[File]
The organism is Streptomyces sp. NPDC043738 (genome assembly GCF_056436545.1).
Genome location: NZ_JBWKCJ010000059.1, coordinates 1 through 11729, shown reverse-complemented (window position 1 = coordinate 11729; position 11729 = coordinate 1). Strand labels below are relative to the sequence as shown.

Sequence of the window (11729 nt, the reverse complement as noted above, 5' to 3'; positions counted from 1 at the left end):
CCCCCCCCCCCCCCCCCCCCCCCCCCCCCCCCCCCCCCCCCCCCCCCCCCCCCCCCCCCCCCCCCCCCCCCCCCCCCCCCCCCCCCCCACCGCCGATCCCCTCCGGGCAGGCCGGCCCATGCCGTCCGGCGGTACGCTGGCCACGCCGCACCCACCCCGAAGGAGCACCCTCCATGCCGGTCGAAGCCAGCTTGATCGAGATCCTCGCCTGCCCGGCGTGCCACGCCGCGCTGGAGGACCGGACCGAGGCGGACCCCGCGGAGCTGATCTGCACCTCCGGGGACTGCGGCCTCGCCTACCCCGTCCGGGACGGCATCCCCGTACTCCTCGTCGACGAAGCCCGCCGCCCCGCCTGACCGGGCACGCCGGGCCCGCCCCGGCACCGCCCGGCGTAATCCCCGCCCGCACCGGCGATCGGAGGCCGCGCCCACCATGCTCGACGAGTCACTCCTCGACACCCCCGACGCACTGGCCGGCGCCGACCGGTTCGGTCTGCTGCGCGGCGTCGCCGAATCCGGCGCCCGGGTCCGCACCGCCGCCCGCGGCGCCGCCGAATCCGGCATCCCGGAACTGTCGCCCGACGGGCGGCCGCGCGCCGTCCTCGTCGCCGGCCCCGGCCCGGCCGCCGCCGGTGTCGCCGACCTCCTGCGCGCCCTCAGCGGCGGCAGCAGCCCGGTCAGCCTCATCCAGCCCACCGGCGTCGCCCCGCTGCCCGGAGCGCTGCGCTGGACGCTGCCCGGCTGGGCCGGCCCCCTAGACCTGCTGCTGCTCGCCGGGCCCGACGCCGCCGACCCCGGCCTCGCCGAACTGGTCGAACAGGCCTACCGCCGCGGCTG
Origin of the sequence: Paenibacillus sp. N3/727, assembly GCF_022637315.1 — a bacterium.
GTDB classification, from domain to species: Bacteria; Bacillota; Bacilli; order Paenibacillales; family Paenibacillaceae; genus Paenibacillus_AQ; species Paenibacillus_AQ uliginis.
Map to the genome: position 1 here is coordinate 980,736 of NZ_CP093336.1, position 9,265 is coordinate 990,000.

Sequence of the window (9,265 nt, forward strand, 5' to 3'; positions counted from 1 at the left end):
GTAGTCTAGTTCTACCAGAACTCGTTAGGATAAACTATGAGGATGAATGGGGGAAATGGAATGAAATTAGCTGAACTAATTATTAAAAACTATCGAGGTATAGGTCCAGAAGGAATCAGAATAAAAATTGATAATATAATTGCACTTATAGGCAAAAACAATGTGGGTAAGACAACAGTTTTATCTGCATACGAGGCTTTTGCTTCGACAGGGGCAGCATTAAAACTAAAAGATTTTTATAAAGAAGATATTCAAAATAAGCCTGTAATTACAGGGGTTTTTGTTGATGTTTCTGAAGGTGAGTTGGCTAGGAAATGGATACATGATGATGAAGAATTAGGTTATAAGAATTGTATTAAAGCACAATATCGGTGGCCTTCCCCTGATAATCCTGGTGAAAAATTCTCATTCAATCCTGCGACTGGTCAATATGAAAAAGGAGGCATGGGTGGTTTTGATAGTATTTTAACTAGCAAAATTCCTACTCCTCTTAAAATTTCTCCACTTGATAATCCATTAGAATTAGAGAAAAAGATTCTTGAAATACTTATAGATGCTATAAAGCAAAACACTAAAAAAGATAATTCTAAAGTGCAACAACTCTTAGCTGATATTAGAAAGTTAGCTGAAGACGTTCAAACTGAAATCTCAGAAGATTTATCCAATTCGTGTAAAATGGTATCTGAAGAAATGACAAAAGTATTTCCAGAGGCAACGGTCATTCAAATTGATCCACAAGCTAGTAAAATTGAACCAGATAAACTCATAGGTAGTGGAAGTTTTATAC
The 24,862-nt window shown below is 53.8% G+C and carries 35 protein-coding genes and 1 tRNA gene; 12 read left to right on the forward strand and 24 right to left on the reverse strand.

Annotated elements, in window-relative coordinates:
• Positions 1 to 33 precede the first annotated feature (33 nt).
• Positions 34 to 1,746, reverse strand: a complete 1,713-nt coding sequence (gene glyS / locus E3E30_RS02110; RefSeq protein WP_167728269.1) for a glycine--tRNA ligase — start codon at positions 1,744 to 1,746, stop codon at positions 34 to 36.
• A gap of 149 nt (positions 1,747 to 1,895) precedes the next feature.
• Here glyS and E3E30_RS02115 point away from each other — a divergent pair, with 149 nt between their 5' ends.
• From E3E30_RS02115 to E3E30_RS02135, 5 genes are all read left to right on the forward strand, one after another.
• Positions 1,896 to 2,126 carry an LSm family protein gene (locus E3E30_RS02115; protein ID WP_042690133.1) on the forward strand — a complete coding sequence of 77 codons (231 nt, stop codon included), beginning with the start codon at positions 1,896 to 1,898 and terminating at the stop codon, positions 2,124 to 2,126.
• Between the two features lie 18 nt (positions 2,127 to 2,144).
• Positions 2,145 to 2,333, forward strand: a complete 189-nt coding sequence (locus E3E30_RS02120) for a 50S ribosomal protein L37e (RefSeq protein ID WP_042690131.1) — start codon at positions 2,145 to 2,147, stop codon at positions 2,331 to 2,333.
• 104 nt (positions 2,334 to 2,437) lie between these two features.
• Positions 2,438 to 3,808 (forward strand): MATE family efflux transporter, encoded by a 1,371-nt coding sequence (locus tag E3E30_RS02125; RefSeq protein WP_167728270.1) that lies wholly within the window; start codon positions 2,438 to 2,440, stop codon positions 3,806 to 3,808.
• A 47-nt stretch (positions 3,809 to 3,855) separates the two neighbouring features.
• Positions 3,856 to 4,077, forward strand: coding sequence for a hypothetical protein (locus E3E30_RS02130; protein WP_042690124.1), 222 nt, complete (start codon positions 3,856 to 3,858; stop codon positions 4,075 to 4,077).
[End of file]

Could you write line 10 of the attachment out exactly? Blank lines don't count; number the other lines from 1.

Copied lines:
The 24,862-nt window shown below is 53.8% G+C and carries 35 protein-coding genes and 1 tRNA gene; 12 read left to right on the forward strand and 24 right to left on the reverse strand.